In July 2022, I bought three of the Tim Holtz die sets from the Chapter 3 Sizzix release. They are what Tim calls ‘foundational dies’ and what I call ‘oh my god, I need those!’

Three sets of Tim Holtz dies.
The three sets of dies.

I’m always especially keen on dies that I can use for book-making or journal inserts because I’m rubbish at accurately measuring and cutting, so as soon as I saw these, I knew I’d be making books with them.

Although I’ve used all the dies, I've developed an obsessive love affair with the slide mount die from the Specimen set and I’ve been making a series of unique artist books using it. I challenged myself to make each book with a different theme and binding. I’ve made 14 so far… things may have gotten a little out of hand! But hey, as long as I still have ideas for them, then I’m going to keep making them.

Book 1: Sabotage

The first book in the series.

A small brown and green textured book.
The front page of Sabotage.

The pages were made from brown card sprayed and splattered with Seth Apter izink ink in Underwater, Tea and Goldmine, Lindy’s spray in Tibetan Poppy Teal, Dina Wakley gloss spray in Night, and Distress spray in Walnut Stain. I added texture with Distress Crypt grit paste, Distress Texture Paste through a Tim Holtz stencil and Distress Foundry Wax in Mined.

One of the inner pages of a small brown and green book.
One of the inner pages of Sabotage.

The centres are vintage digital photos from Pink Monarch Prints on Etsy. They were inkjet printed on copy paper and altered with water and wax, then cut with another die from the Specimen set before being slightly torn.

The text was typed with a vintage typewriter onto sepia toned inkjet printed paper and more water and wax. The text reads, ‘everything seemed so much harder than before’. It’s about how I was feeling about the pandemic at the time.

I made an extra hole along the centre of one edge and then the pages were bound with a ring binding made from copper wire coated with Distress Crypt grit paste and Distress Foundry Wax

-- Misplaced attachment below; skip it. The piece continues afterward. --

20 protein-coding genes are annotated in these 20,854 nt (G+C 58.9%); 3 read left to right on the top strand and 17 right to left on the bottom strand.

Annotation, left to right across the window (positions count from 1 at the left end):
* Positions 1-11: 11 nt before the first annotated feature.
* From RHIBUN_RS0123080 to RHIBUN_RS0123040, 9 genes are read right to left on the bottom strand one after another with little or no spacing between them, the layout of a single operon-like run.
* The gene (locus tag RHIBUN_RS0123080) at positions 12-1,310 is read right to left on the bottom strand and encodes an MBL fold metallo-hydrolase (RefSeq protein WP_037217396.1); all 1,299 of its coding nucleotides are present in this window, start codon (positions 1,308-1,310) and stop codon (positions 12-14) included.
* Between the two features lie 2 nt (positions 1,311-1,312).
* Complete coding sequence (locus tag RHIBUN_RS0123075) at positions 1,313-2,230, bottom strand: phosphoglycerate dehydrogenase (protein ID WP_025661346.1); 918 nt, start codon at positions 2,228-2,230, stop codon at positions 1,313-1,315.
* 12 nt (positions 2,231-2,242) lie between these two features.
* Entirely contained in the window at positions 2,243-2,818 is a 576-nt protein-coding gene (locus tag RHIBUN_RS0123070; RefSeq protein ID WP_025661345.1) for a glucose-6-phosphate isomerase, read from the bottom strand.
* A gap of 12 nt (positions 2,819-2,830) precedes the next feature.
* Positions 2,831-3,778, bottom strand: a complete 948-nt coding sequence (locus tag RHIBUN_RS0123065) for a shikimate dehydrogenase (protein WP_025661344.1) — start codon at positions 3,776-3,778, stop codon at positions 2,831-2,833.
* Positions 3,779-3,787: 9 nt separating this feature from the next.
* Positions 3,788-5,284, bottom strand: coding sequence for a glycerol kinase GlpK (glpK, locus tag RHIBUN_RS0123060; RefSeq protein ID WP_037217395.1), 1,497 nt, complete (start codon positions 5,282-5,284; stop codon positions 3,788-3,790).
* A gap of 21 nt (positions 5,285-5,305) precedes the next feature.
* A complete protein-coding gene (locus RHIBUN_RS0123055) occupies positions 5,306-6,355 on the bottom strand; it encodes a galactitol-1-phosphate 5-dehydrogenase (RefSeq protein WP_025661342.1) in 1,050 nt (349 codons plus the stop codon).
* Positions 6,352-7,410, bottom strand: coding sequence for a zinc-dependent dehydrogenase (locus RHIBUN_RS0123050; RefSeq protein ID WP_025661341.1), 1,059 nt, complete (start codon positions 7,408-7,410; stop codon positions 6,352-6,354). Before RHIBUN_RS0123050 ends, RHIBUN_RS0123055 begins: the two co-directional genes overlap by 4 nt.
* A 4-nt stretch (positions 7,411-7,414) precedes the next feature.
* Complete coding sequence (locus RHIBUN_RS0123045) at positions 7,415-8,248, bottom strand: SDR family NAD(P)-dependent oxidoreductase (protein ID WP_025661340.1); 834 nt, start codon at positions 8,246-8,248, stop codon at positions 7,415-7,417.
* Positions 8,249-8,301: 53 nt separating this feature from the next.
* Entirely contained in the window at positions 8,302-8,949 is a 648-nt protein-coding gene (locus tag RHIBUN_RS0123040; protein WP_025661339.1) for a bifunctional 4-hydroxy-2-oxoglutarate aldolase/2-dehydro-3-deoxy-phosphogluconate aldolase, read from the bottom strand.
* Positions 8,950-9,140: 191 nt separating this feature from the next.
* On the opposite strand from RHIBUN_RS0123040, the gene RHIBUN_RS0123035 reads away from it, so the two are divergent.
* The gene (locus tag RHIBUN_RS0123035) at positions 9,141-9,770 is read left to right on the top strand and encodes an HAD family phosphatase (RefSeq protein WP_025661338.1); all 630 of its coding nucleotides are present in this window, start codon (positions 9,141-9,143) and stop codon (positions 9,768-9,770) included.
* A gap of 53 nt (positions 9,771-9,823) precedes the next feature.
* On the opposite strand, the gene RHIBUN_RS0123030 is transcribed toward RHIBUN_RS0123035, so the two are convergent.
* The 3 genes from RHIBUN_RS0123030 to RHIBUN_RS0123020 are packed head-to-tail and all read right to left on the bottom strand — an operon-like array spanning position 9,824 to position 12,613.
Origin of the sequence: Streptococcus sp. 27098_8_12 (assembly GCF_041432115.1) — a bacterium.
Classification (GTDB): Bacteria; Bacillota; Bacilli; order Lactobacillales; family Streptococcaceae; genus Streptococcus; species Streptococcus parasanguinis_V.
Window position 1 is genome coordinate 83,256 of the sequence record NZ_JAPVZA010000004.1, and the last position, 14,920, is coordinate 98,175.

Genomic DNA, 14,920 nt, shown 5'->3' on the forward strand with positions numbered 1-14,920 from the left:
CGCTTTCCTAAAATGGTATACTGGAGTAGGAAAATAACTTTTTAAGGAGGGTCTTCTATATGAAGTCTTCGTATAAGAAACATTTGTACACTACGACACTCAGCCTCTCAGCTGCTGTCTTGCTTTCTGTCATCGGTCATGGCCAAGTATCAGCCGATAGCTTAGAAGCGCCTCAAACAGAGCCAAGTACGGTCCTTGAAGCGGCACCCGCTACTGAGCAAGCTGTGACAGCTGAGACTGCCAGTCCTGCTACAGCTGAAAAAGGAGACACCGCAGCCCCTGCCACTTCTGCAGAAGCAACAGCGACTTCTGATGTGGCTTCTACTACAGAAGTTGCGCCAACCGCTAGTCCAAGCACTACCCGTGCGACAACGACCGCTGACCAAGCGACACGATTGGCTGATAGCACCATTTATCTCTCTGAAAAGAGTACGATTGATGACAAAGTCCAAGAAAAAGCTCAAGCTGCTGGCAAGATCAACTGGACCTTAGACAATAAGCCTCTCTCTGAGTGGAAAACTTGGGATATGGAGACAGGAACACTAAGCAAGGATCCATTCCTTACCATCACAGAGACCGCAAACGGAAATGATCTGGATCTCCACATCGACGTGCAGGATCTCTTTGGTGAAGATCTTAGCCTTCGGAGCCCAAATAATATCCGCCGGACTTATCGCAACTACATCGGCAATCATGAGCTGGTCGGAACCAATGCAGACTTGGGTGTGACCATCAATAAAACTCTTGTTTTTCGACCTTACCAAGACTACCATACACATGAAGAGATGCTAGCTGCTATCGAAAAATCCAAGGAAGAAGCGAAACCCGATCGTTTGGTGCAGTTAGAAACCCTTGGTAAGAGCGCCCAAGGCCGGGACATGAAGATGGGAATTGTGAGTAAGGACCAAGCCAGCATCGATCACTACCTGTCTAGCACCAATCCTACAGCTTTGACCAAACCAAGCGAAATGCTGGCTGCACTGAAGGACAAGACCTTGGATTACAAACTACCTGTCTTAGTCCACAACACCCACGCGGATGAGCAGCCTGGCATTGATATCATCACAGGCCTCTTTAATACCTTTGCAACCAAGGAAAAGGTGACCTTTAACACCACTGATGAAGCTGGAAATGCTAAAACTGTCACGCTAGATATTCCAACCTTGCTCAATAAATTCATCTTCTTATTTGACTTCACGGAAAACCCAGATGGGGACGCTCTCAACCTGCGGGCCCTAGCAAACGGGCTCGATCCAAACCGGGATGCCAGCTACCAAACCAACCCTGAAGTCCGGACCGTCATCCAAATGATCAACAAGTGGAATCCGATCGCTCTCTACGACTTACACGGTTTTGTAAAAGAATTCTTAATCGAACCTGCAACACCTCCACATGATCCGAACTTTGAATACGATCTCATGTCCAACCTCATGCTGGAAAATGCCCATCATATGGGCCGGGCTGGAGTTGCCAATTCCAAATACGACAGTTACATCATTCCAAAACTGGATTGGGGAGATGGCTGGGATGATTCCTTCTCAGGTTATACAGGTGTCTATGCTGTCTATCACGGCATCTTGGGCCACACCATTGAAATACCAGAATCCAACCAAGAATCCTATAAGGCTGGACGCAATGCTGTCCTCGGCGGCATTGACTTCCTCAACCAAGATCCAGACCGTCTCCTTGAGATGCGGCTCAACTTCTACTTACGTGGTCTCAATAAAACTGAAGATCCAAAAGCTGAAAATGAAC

The side view of the book.
The side view of Sabotage showing the wire binding.

You can see all the pages here.

Book 2: Cascade

Cascade was a direct response to Sabotage, although they look quite different. When I made that first book, I swithered over which way round to use the images. Because they’re printed on thin copy paper, the paper becomes translucent when you wax it so the images can be seen from both sides. I used the images in Sabotage the right way round, so I wanted to make a second book using similar images that were reversed.

The front cover of a small brown and gold book.
The front cover of Cascade.

The pages were made from brown card coloured with Seth Apter izink inks in Underwater, Tea and Morning Mist plus some Uncharted Mariner Distress ink and Distress Oxide sprays in Faded Jeans and Salty Ocean. I deliberately used the reverse of the card because I wanted to explore the way the ink seeped through the paper. I’d noticed the effect in my previous book and been very taken with it. The frames were lightly stamped with Vintage Photo archival ink and a Tim Holtz stamp before the centres were added.

The first page of Cascade.

The images were from Pink Monarch Prints on Etsy. They were printed on copy paper with my inkjet printer, splattered with water and then waxed. I used the reverse of the images because again, I wanted that more faded, ghostly look. However, I also tore them a lot so that the lovely blue from the Oxide inks was visible.

The text reads “we fell prey to ghosts and old magic. It was typed on a vintage typewriter loaded with brown ink, I used tissue paper for the pages and copy paper for the title. The text was all glued on and then circled with brown Pitt pen to make the words feel more grounded and intentional.

The cover and the binding tabs were made from a thicker Kraft cardstock for strength. I stippled them all with Gilded Distress Foundry Wax and then filled in any gaps with Walnut Stain Distress ink for a mottled, aged look.

One of the pages of Cascade showing the binding tabs.

The cover has two layers, an outer cover and a matching inner layer that the binding tabs were sewn into. After the tabs were bound in using a concealed three hole pamphlet stitch, I glued the slides in between the two sides of the tabs and then the inner and outer covers were glued together to completely hide the sewing. Finally the cover was finished with two eyelets and a brown ribbon to close the book.

There's a short video of the binding process here and more images here and here.

Oh, and it's called Cascade because of the way the pages move.

Book 3: Silent

This one is about my fears around insect decline and climate change - if the pollinators go, so do we. It’s called Silent in a nod to the seminal 1970’s book Silent Spring by Rachel Carson and I’ve added the text, ‘Anthropocene No 1’ on the back because I suspect I may need to make more works about climate change. It bloody terrifies me and I tend to deal with my fears by making work about them. My art is not therapy but it is often a way to have a dialogue with my inner self.

A brown fabric cover of a small handmade book.
The cover of Silent.